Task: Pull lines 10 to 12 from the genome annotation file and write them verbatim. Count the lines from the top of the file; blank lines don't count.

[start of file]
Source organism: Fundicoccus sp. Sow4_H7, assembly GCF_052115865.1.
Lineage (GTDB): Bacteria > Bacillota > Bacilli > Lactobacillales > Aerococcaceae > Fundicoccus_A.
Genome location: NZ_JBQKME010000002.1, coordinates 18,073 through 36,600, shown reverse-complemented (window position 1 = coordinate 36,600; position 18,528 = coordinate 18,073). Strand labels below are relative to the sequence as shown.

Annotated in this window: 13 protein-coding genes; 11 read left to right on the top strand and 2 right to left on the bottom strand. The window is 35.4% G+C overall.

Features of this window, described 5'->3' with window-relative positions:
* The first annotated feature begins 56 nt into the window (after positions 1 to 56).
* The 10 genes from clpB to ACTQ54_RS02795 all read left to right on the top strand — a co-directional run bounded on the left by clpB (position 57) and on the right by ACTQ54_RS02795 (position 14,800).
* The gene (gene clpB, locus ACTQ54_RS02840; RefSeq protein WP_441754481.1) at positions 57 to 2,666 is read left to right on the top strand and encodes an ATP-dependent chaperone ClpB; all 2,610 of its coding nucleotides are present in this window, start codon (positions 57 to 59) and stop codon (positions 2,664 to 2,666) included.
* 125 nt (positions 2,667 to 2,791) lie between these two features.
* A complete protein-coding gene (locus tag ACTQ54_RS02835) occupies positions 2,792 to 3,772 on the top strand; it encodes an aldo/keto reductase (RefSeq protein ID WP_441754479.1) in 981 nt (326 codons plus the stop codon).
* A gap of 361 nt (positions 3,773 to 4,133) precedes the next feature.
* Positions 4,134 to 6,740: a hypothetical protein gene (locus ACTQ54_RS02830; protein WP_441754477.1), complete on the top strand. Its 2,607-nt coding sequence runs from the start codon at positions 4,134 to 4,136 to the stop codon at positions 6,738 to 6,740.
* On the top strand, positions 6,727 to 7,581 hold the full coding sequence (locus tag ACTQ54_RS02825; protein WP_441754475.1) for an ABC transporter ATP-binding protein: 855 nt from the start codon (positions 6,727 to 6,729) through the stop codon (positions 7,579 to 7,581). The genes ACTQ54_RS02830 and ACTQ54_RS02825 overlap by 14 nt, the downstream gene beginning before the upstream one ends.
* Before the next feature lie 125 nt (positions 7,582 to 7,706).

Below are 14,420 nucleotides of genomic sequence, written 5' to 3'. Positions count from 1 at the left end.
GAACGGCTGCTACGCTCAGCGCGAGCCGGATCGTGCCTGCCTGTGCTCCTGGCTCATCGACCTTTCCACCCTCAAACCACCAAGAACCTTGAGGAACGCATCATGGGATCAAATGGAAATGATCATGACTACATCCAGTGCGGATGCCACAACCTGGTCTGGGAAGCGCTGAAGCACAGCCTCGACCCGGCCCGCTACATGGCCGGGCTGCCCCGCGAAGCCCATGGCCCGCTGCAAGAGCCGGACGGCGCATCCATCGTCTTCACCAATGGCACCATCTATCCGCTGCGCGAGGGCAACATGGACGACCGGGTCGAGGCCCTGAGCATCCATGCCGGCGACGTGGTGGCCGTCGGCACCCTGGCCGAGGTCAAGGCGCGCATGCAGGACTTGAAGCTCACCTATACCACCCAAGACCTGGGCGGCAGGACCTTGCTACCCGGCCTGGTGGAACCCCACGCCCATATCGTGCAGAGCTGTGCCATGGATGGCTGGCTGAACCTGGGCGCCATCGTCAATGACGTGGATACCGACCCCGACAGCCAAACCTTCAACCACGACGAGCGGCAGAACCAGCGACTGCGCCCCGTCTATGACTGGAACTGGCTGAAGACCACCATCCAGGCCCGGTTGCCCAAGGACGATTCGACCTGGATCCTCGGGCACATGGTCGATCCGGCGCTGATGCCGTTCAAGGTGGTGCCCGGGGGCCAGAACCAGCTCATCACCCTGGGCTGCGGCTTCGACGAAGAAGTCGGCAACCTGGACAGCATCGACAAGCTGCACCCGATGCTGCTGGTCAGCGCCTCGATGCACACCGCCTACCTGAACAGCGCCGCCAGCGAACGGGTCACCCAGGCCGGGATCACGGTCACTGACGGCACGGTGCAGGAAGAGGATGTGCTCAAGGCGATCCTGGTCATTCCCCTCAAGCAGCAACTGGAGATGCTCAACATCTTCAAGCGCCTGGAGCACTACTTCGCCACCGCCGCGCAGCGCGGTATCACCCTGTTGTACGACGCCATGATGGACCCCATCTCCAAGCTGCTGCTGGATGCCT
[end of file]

* A complete protein-coding gene (locus tag ACTQ54_RS02835) occupies positions 2,792 to 3,772 on the top strand; it encodes an aldo/keto reductase (RefSeq protein ID WP_441754479.1) in 981 nt (326 codons plus the stop codon).
* A gap of 361 nt (positions 3,773 to 4,133) precedes the next feature.
* Positions 4,134 to 6,740: a hypothetical protein gene (locus ACTQ54_RS02830; protein WP_441754477.1), complete on the top strand. Its 2,607-nt coding sequence runs from the start codon at positions 4,134 to 4,136 to the stop codon at positions 6,738 to 6,740.